HALVORSON: Overwhelmingly, gang members and those committing violent crimes are people who dropped out of school. One out of three African-American males in this country will end up in prison. And more than 60 percent of the people in our prisons regardless of ethnic and racial group, can't read. Of African-American males in their 30s who have dropped out of high school, 60 percent are in jail today. So, you're six times more likely to go to jail if you drop out of school. And we know, with 80 percent accuracy by age 3, whether or not you will drop out of school. That's powerful, powerful connectivity. They're not getting the right exposure in those first three years. Let's look at Chicago, for example: 91 percent of gang members in Chicago are high school dropouts. What we have to do is create programs that help all kids in the first three months and in the first three years, so they don't go down the path of a school dropout. I've been a hospital CEO for three decades. Once you know what causes a person to take the wrong pathway, you feel compelled to act on this information because we now know how important the first three years of life are to a child's future.

How does this affect health outcomes later in life?

HALVORSON: The children who go down the path of dropping out of school, the children who are not going to do well, they're falling behind by age 3. When they're far behind at kindergarten, they don't catch up and then they end up dropping out of school. Those children are significantly more likely to have heart attacks or asthma. They're three times as likely to end up with strokes and about five times more likely to be depressed. They are significantly more likely to use drugs and girls are more likely to become pregnant at an early age. We could cut the number of people who are depressed by more than half if we helped all the kids across the country before age 3. We did some work with the nurse-family partnership in Los Angeles and we coached mothers half a dozen times about this information. It was direct coaching from a nurse to a mother about this information and was during those first years. For the group that did not get coaching, 14 percent were reported for abuse or neglect. For those who received coaching, only 4 percent were reported for abuse or neglect. That 10 percent difference represents the kids who are headed down a path to being four times more likely to have asthma.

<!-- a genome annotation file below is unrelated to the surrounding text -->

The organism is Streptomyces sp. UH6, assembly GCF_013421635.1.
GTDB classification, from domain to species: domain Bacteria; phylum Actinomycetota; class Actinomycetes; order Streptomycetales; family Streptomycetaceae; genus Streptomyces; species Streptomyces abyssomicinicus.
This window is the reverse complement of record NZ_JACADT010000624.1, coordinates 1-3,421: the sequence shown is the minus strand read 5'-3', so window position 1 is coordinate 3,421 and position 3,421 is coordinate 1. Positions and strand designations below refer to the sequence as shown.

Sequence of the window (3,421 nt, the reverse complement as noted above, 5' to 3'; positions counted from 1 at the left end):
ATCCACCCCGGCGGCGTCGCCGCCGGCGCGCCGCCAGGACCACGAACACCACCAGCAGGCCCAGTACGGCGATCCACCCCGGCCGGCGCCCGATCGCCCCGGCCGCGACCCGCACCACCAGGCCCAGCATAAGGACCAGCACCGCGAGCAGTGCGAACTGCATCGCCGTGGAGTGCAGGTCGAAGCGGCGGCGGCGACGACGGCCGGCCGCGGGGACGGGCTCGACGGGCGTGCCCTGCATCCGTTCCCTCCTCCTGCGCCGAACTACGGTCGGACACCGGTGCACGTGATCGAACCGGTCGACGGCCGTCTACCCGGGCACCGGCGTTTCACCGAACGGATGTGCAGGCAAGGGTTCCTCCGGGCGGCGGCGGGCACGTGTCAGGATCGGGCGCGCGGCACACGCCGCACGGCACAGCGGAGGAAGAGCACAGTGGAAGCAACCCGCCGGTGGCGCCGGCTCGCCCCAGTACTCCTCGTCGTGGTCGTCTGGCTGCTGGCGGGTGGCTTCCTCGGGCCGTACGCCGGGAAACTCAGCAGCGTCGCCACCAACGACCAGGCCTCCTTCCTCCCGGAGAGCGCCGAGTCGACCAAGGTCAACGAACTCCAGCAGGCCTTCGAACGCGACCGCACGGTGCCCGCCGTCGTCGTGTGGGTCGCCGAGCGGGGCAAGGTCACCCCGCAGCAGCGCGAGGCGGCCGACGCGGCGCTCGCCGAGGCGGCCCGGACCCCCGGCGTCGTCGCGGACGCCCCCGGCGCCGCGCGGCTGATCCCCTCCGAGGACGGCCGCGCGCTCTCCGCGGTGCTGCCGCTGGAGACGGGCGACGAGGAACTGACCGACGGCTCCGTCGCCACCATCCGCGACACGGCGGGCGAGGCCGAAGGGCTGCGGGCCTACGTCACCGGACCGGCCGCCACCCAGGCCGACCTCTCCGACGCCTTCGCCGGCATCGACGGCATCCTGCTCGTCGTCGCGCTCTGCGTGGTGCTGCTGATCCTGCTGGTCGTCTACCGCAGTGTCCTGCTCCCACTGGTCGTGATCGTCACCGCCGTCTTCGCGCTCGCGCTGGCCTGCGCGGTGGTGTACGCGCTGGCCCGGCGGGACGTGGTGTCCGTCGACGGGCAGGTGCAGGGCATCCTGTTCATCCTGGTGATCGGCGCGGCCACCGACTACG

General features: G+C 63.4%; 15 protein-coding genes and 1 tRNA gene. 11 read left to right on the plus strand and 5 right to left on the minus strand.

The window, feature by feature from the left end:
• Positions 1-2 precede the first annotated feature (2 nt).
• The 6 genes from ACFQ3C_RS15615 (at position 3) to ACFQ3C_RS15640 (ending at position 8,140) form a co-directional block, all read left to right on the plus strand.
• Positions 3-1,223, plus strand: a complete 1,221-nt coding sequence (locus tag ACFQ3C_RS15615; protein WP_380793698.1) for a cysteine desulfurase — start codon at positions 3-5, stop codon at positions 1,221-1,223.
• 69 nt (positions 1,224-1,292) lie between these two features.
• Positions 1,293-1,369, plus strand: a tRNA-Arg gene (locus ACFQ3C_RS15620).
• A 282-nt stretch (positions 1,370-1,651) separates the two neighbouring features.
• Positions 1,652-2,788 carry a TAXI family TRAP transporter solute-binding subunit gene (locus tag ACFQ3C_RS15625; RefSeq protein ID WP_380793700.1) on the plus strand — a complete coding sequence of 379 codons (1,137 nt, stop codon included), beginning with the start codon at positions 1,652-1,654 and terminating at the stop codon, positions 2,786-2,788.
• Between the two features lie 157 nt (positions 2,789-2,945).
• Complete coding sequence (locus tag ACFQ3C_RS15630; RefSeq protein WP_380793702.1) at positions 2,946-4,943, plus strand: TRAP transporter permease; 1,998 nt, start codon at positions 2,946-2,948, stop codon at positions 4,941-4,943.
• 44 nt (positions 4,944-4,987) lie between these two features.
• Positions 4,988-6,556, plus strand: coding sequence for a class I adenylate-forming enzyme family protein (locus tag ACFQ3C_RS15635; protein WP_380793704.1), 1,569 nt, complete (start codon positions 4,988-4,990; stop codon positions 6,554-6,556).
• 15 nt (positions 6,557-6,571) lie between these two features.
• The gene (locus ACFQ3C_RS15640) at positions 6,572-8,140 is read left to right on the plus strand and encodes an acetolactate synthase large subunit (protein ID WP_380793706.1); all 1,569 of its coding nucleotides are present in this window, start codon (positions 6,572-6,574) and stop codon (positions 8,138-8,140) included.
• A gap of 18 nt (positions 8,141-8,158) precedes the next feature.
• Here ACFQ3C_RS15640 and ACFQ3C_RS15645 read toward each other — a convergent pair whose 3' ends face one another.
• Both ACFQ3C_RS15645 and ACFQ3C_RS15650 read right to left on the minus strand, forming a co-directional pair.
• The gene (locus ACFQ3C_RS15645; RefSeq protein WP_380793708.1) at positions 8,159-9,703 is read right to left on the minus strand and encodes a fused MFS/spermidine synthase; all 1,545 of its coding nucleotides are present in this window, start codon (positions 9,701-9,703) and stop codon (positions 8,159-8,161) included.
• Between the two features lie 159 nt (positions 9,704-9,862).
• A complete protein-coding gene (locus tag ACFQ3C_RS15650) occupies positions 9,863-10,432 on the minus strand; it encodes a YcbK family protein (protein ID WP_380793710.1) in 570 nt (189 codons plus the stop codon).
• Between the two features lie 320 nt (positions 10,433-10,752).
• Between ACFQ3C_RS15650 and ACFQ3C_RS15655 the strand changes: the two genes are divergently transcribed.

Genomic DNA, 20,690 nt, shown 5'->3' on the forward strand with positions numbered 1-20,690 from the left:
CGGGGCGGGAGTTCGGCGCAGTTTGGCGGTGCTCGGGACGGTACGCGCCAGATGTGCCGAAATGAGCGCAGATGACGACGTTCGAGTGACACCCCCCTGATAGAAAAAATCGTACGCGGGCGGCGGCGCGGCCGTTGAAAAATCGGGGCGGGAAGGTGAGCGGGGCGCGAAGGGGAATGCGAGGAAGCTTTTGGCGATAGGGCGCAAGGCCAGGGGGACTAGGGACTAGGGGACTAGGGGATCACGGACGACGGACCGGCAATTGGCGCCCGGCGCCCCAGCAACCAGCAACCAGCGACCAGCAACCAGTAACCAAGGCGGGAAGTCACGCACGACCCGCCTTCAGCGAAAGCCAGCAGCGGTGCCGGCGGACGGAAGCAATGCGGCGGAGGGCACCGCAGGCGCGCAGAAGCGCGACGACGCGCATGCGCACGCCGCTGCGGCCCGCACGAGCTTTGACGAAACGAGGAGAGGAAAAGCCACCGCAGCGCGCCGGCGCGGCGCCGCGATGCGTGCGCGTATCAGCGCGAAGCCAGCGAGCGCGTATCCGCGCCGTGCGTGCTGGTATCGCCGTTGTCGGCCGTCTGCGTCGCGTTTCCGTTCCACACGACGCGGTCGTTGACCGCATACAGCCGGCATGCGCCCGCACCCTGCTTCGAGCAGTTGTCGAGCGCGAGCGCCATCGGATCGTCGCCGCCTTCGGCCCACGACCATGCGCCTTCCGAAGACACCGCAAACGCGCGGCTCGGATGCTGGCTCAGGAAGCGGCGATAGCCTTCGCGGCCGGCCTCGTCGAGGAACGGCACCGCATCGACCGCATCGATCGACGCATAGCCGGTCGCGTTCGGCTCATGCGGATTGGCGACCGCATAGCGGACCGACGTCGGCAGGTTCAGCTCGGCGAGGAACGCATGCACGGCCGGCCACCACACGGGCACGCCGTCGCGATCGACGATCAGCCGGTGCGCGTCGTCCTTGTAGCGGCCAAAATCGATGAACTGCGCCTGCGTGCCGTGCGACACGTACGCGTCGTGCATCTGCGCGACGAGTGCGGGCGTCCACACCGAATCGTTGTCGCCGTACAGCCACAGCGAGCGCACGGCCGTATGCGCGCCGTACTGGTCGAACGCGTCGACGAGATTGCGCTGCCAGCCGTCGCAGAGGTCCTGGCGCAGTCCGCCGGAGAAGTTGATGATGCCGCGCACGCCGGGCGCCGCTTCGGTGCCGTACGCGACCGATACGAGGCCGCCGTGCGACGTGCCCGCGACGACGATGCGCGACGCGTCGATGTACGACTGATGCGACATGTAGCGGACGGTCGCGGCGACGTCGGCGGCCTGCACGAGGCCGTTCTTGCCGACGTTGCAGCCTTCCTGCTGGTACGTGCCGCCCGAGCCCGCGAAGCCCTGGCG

How are you spreading the word?

HALVORSON: We have two themes: "Surround Sound" and "Trusted Messengers." We're talking with trusted messengers — people that the mothers and fathers and families trust — to get the message through to each family. In California, First 5 is running an extensive ad campaign on other-language radio stations.

A goal at First 5 is to flip the 90 percent of Medicaid mothers number in the other direction. How are you doing?

HALVORSON: Definitely, yes. We have all kinds of feedback from parents confirming that this is working. I distribute a handout that explains five things you should do with a newborn child, and I pass it out in restaurants. At a restaurant in Sausalito [Calif.] recently, I went up to a mother with a tiny child and a couple of other people at the table. I handed the mother one of my handouts and said, 'You're really having a great interaction with [your infant] and I don't want to interfere, but you might enjoy this information because it's fun stuff.' The mother looked at it and said, 'I know this. I heard the ads.' So, we're getting through.


Who has been the biggest influence on your career, particularly with respect to early childhood?

HALVORSON: I'd say Dr. Vincent Filetti, who did the original research into adverse childhood experiences, and Dr. Patricia Kuhl, who did some spectacular work and a wonderful TED talk on brain development in the first months. But Dr. Filetti is a superstar and genius who uncovered the ACE connection.

Do you have any hobbies? How do you stay busy in retirement?

HALVORSON: I love to fly fish. I do catch and release with barbless hooks, but I will fly fish for hours.

Where do you call home now?

HALVORSON: Sausalito, Calif., but in Minnesota about 30 or 40 percent of the time. I have grandkids and family there and that's my old stomping grounds, and we still have a house there.

How many grandchildren do you have?

HALVORSON: I have five grandkids. I have five sons. Of those, there are a couple professors, a couple lawyers and a consultant. So my children are all doing intellectually challenging things. My eldest grandchild just graduated from high school and the youngest is in first grade and doing some really interesting things with electronic music. Magnificent, beautiful children.